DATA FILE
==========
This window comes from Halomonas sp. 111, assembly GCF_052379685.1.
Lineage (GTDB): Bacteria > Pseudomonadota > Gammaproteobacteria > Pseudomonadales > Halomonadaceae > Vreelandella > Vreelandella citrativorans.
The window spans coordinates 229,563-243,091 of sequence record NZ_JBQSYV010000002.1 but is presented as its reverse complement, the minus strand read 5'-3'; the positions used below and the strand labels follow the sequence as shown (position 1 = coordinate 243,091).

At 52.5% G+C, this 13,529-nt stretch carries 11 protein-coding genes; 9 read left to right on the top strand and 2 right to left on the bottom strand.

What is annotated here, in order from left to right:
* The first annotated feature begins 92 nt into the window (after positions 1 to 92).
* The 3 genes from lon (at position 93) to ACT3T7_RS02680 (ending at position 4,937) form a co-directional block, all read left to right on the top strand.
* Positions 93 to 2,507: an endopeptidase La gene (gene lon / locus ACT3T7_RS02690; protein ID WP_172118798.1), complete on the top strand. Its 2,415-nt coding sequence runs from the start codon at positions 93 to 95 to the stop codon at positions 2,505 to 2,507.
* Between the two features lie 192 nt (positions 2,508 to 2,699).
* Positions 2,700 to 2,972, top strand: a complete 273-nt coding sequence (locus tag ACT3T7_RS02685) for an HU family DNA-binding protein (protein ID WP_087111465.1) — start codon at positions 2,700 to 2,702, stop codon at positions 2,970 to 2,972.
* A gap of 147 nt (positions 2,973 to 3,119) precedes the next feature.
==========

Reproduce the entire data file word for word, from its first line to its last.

This window comes from Halomonas sp. 111, assembly GCF_052379685.1.
Lineage (GTDB): Bacteria > Pseudomonadota > Gammaproteobacteria > Pseudomonadales > Halomonadaceae > Vreelandella > Vreelandella citrativorans.
The window spans coordinates 229,563-243,091 of sequence record NZ_JBQSYV010000002.1 but is presented as its reverse complement, the minus strand read 5'-3'; the positions used below and the strand labels follow the sequence as shown (position 1 = coordinate 243,091).

At 52.5% G+C, this 13,529-nt stretch carries 11 protein-coding genes; 9 read left to right on the top strand and 2 right to left on the bottom strand.

What is annotated here, in order from left to right:
* The first annotated feature begins 92 nt into the window (after positions 1 to 92).
* The 3 genes from lon (at position 93) to ACT3T7_RS02680 (ending at position 4,937) form a co-directional block, all read left to right on the top strand.
* Positions 93 to 2,507: an endopeptidase La gene (gene lon / locus ACT3T7_RS02690; protein ID WP_172118798.1), complete on the top strand. Its 2,415-nt coding sequence runs from the start codon at positions 93 to 95 to the stop codon at positions 2,505 to 2,507.
* Between the two features lie 192 nt (positions 2,508 to 2,699).
* Positions 2,700 to 2,972, top strand: a complete 273-nt coding sequence (locus tag ACT3T7_RS02685) for an HU family DNA-binding protein (protein ID WP_087111465.1) — start codon at positions 2,700 to 2,702, stop codon at positions 2,970 to 2,972.
* A gap of 147 nt (positions 2,973 to 3,119) precedes the next feature.